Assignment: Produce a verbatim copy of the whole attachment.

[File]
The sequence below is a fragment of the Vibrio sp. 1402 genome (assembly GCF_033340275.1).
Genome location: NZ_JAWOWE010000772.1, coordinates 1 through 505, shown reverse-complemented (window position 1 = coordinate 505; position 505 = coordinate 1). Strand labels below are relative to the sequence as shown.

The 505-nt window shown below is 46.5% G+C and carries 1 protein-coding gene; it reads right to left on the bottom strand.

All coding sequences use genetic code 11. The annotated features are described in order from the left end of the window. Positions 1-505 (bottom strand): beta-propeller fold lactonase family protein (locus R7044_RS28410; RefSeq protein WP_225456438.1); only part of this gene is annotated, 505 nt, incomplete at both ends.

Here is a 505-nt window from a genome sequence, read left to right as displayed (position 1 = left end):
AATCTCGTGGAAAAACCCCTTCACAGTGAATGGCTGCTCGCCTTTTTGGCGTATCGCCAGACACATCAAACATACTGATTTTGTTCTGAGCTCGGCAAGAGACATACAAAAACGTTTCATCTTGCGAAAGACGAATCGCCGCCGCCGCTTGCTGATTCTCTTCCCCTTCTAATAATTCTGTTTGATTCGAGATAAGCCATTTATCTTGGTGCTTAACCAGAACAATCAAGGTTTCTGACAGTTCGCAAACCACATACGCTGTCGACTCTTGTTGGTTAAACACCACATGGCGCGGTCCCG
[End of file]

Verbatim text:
The sequence below is a fragment of the Vibrio sp. 1402 genome (assembly GCF_033340275.1).
Genome location: NZ_JAWOWE010000772.1, coordinates 1 through 505, shown reverse-complemented (window position 1 = coordinate 505; position 505 = coordinate 1). Strand labels below are relative to the sequence as shown.

The 505-nt window shown below is 46.5% G+C and carries 1 protein-coding gene; it reads right to left on the bottom strand.

All coding sequences use genetic code 11. The annotated features are described in order from the left end of the window. Positions 1-505 (bottom strand): beta-propeller fold lactonase family protein (locus R7044_RS28410; RefSeq protein WP_225456438.1); only part of this gene is annotated, 505 nt, incomplete at both ends.

Here is a 505-nt window from a genome sequence, read left to right as displayed (position 1 = left end):
AATCTCGTGGAAAAACCCCTTCACAGTGAATGGCTGCTCGCCTTTTTGGCGTATCGCCAGACACATCAAACATACTGATTTTGTTCTGAGCTCGGCAAGAGACATACAAAAACGTTTCATCTTGCGAAAGACGAATCGCCGCCGCCGCTTGCTGATTCTCTTCCCCTTCTAATAATTCTGTTTGATTCGAGATAAGCCATTTATCTTGGTGCTTAACCAGAACAATCAAGGTTTCTGACAGTTCGCAAACCACATACGCTGTCGACTCTTGTTGGTTAAACACCACATGGCGCGGTCCCG